Jesus is like Jehu, Only Better

01:16

Jehu of Israel (2 Kings 9-10) was a king with a rather dramatic reign. The things for which he's best remembered are the events through which he established himself on the throne, for when Jehu became king, lots of people died. Yet his reign didn't quite begin with bloodshed. His reign began when the Word of God came. The prophet Elisha sent one of the sons of the prophets to Jehu with the news that God had anointed him king over Israel. (2 Kings 9:1-3). The Word of God came and it changed everything. God's Word overthrew the House of Omri and established the House of Jehu. The Word of the Lord brought vengeance on Queen Jezebel (2 Kings 9:30-37). The Word of the Lord proved powerful indeed.

Jehu reigned for 28 years (2 Kings 10:36), and yet the book of 2 Kings only really tells us about the events of him coming to the throne. Obviously other major events happened throughout his reign (otherwise it would have been one of the quietest reigns of any king in the ancient near east), yet the Bible chooses to focus on just the bloodbath of his rise to power. But why?

Sometimes these Old Testament events seem rather far removed from us. How are we to understand and apply such passages today? Clearly we're not supposed to imitate Jehu, but what's it all about?


Jehu is actually unique among all the kings of the northern kingdom of Israel because he's the only one that God had anointed. Before Israel split in two its kings were anointed, but after the split we're only told of three kings who were anointed: two in the southern kingdom of Judah, and Jehu alone in the north. That means that Jehu, unlike any other king of the northern kingdom, was God's anointed.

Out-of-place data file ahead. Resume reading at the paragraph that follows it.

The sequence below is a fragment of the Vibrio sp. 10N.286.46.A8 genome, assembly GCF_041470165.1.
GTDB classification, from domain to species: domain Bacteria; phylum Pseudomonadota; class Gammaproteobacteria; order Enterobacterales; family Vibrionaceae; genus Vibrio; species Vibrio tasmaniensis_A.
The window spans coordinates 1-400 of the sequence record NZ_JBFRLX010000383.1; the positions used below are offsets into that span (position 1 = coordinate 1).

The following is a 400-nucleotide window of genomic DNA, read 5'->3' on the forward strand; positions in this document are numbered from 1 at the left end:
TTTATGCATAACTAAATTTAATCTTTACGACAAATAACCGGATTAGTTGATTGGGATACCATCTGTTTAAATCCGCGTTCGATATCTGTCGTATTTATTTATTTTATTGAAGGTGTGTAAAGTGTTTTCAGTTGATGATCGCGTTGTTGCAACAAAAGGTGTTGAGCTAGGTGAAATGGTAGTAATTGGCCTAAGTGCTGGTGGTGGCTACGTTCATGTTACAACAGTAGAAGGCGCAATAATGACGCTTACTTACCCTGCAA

If we really want to understand the Old Testament and what it has to do with us today, the New Testament tells us how. After Jesus' resurrection, He met some disciples on the road to Emmaus, and 'beginning at Moses and all the Prophets, He expounded to them in all the Scriptures the things concerning Himself.' (Luke 24:27). Notice it says 'in all the Scriptures'. What Jesus was showing His disciples after His resurrection was that the whole of the Old Testament was a book about Him. So if we want to understand the Old Testament properly, we need to see Jesus.

So what's Jehu got to do with Jesus? We can very easily look at Jehu and simply see a murderous coup, but that isn't really what happened. Jehu didn't murder his way to the top; he was commissioned and sent by God to execute judgement on His enemies. He brought down Jezebel and all of Ahab's family who had purged Israel of the worship of God and brought in the cult of Baal. He cut off the false prophets who were leading the people after false gods (2 Kings 10:18-28). Jehu was God's anointed who brought God's judgement on God's enemies.

Of course Jehu wasn't perfect and the justice he brought wasn't perfect. Although he 'destroyed Baal from Israel' (2 Kings 10:28), going on from there he 'took no heed to walk in the law of the Lord God of Israel with all his heart' (2 Kings 10:31). He was God's anointed and He brought God's judgement, but he was still a sinful man.

But there is One who will come and bring God's judgement perfectly, One who is without sin, One who is like Jehu, only much much better. When we see Jehu, this imperfect anointed bringer of divine judgement, it should make us look forward to the perfect Anointed bringer of divine judgement.

For the true Anointed One, the One to whom all those anointed in the Old Testament point, the Christ has come and will come again. Jesus the Anointed One has come and judged God's enemies of sin and Satan through His powerful Cross. And He will come again to bring the final fulfilment of God's judgement upon those who stand against God at the last day (Rev. 19:11-16). Jesus is like Jehu, only better. Much better.

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The Tenets of the Apostolic Church


The Unity of the Godhead, and Trinity of the Persons therein.

The utter depravity of human nature, the necessity for repentance and regeneration and the eternal doom of the finally impenitent.

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The possibility of falling from grace.

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